Among pregnant and postpartum individuals, is SARS-CoV-2 infection associated with increased risk of maternal mortality or serious morbidity from obstetric complications?
In this retrospective cohort study that included 14 104 patients, a composite outcome of maternal death or serious morbidity related to hypertensive disorders of pregnancy, postpartum hemorrhage, or infection other than SARS-CoV-2 occurred significantly more frequently in individuals with SARS-CoV-2 infection compared with individuals without SARS-CoV-2 infection (13.4% vs 9.2%, respectively).
Among pregnant and postpartum individuals, SARS-CoV-2 infection was associated with increased risk of a composite outcome of maternal mortality or serious morbidity from obstetric complications.
It remains unknown whether SARS-CoV-2 infection specifically increases the risk of serious obstetric morbidity.
To evaluate the association of SARS-CoV-2 infection with serious maternal morbidity or mortality from common obstetric complications.
Design, Setting, and Participants
Retrospective cohort study of 14 104 pregnant and postpartum patients delivered between March 1, 2020, and December 31, 2020 (with final follow-up to February 11, 2021), at 17 US hospitals participating in the Eunice Kennedy Shriver National Institute of Child Health and Human Development’s Gestational Research Assessments of COVID-19 (GRAVID) Study. All patients with SARS-CoV-2 were included and compared with those without a positive SARS-CoV-2 test result who delivered on randomly selected dates over the same period.
SARS-CoV-2 infection was based on a positive nucleic acid or antigen test result. Secondary analyses further stratified those with SARS-CoV-2 infection by disease severity.
Main Outcomes and Measures
The primary outcome was a composite of maternal death or serious morbidity related to hypertensive disorders of pregnancy, postpartum hemorrhage, or infection other than SARS-CoV-2. The main secondary outcome was cesarean birth.
Of the 14 104 included patients (mean age, 29.7 years), 2352 patients had SARS-CoV-2 infection and 11 752 did not have a positive SARS-CoV-2 test result. Compared with those without a positive SARS-CoV-2 test result, SARS-CoV-2 infection was significantly associated with the primary outcome (13.4% vs 9.2%; difference, 4.2% [95% CI, 2.8%-5.6%]; adjusted relative risk [aRR], 1.41 [95% CI, 1.23-1.61]). All 5 maternal deaths were in the SARS-CoV-2 group. SARS-CoV-2 infection was not significantly associated with cesarean birth (34.7% vs 32.4%; aRR, 1.05 [95% CI, 0.99-1.11]). Compared with those without a positive SARS-CoV-2 test result, moderate or higher COVID-19 severity (n = 586) was significantly associated with the primary outcome (26.1% vs 9.2%; difference, 16.9% [95% CI, 13.3%-20.4%]; aRR, 2.06 [95% CI, 1.73-2.46]) and the major secondary outcome of cesarean birth (45.4% vs 32.4%; difference, 12.8% [95% CI, 8.7%-16.8%]; aRR, 1.17 [95% CI, 1.07-1.28]), but mild or asymptomatic infection (n = 1766) was not significantly associated with the primary outcome (9.2% vs 9.2%; difference, 0% [95% CI, −1.4% to 1.4%]; aRR, 1.11 [95% CI, 0.94-1.32]) or cesarean birth (31.2% vs 32.4%; difference, −1.4% [95% CI, −3.6% to 0.8%]; aRR, 1.00 [95% CI, 0.93-1.07]).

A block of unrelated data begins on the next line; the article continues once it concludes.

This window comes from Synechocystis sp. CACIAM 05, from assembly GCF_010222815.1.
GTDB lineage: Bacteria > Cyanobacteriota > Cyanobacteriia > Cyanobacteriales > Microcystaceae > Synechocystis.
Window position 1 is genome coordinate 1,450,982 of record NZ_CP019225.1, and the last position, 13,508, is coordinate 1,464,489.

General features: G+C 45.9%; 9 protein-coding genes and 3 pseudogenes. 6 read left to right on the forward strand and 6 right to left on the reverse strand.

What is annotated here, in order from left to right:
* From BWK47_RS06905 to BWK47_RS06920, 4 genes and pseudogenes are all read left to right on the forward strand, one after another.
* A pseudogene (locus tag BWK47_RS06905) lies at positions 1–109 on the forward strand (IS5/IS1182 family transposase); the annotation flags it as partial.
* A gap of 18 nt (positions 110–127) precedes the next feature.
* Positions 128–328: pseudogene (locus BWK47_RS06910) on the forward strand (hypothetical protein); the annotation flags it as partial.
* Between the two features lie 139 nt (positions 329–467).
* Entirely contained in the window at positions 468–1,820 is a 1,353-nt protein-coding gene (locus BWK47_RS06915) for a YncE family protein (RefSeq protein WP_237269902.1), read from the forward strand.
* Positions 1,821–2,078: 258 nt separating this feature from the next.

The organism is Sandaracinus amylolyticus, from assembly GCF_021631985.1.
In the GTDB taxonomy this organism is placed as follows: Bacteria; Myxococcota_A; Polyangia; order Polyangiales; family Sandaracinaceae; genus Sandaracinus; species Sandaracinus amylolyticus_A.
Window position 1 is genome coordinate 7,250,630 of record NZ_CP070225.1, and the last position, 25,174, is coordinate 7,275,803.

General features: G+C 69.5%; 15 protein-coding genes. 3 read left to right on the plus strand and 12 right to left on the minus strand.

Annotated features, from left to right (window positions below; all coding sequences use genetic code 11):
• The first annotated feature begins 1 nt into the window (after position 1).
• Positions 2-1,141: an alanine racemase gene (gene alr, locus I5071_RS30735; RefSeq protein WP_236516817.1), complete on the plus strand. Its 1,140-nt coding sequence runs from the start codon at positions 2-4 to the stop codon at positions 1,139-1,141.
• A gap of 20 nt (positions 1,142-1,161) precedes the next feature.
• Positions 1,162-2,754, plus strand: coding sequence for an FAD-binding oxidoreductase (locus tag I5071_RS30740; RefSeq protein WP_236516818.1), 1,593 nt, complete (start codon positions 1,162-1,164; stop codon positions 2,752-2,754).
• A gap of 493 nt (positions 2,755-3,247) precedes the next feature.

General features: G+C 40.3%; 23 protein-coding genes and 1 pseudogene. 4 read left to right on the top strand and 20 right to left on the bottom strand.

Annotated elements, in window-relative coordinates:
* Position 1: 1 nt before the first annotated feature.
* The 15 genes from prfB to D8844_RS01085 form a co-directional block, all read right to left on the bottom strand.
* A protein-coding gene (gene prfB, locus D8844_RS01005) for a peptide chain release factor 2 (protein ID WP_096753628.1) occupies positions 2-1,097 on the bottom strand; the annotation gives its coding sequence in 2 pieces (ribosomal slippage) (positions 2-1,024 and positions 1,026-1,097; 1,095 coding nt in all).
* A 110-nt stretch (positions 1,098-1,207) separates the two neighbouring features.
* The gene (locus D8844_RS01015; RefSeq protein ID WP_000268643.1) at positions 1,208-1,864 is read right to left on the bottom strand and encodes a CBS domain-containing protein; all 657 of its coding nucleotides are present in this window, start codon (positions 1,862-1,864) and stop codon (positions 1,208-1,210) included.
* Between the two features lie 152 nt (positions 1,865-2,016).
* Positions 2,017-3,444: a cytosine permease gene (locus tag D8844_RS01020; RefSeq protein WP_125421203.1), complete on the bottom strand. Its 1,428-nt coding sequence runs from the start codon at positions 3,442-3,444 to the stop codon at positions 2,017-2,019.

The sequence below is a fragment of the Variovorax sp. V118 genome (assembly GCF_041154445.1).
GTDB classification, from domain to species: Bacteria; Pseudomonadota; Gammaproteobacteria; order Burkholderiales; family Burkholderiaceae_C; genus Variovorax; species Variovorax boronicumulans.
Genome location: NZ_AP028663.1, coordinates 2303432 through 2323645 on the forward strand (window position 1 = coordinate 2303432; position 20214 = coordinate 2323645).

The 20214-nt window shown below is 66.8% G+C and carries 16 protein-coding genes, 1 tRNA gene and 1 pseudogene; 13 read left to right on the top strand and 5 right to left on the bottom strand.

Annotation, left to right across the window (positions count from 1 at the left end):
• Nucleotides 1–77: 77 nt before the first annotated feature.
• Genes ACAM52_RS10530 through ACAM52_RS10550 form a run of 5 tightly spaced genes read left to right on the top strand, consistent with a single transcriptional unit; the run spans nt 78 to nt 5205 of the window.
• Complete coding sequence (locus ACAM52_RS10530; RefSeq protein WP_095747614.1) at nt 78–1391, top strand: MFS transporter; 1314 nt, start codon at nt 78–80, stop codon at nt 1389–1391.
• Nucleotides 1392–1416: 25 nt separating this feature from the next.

Conclusions and Relevance
Among pregnant and postpartum individuals at 17 US hospitals, SARS-CoV-2 infection was associated with an increased risk for a composite outcome of maternal mortality or serious morbidity from obstetric complications.
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CME Disclosure Statement: Unless noted, all individuals in control of content reported no relevant financial relationships. If applicable, all relevant financial relationships have been mitigated.